Venezuela: stop Maduro’s attack on the Communist Party of Venezuela!

The leadership of the United Socialist Party of Venezuela (PSUV), the governing party in Venezuela, is moving towards the decisive phase of its plan to undermine the Communist Party of Venezuela (PCV). On 21 May, a group of hired agents held a fraudulent ‘Extraordinary Congress of PCV branches’ in Caracas, usurping the acronym and symbols of the Communist Party and preparing the ground for future attacks on the party by the state.

This shameful act, clearly carried out on the orders of the PSUV leadership, has been repudiated by broad layers of the left nationally and internationally, including by members and figures from the governing party itself. The widespread backlash towards the threat of intervention in the PCV since the beginning of this controversy has caused the PSUV to move cautiously.

Perfecto Abreu – legitimate president of the PCV – declared in an interview with Unión Radio, that no active PCV member took part in this media circus. The PCV gave a list of attendees, demonstrating the real credentials of the paid political mercenaries who led the fake congress. These included known PSUV members, and one individual who was expelled from the PCV over a year earlier.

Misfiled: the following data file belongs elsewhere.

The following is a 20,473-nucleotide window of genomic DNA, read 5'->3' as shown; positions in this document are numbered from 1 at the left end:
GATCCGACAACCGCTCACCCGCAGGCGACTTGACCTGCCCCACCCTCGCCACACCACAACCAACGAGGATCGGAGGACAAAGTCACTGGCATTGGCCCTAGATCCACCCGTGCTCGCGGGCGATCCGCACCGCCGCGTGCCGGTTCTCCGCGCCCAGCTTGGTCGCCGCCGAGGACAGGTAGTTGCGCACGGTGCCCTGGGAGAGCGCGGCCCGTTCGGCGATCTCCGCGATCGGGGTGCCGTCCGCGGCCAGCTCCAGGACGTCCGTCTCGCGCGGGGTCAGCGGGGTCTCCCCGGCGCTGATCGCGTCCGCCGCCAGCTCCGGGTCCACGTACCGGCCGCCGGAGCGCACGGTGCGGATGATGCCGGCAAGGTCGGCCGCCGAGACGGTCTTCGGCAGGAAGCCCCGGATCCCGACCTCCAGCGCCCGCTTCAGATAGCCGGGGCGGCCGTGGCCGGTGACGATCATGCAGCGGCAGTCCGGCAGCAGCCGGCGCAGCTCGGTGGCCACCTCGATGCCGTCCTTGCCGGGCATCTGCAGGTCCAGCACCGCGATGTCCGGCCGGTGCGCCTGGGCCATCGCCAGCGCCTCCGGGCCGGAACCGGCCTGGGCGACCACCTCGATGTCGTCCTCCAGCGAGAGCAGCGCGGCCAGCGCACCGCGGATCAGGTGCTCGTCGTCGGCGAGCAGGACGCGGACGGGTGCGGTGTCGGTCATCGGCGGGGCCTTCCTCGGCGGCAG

It is abundantly clear that the aim of this manoeuvre is to hijack the legal banner of the PCV or, failing that, to paralyse the party by preventing it and the Popular Revolutionary Alternative (APR, a left-wing coalition of which the PCV is a member) from participating in future elections.

The PSUV leadership fears that a left-wing opposition with mass support could emerge. This is why it has resorted to authoritarian measures aimed at curtailing the political activity of the APR in general and the PCV in particular.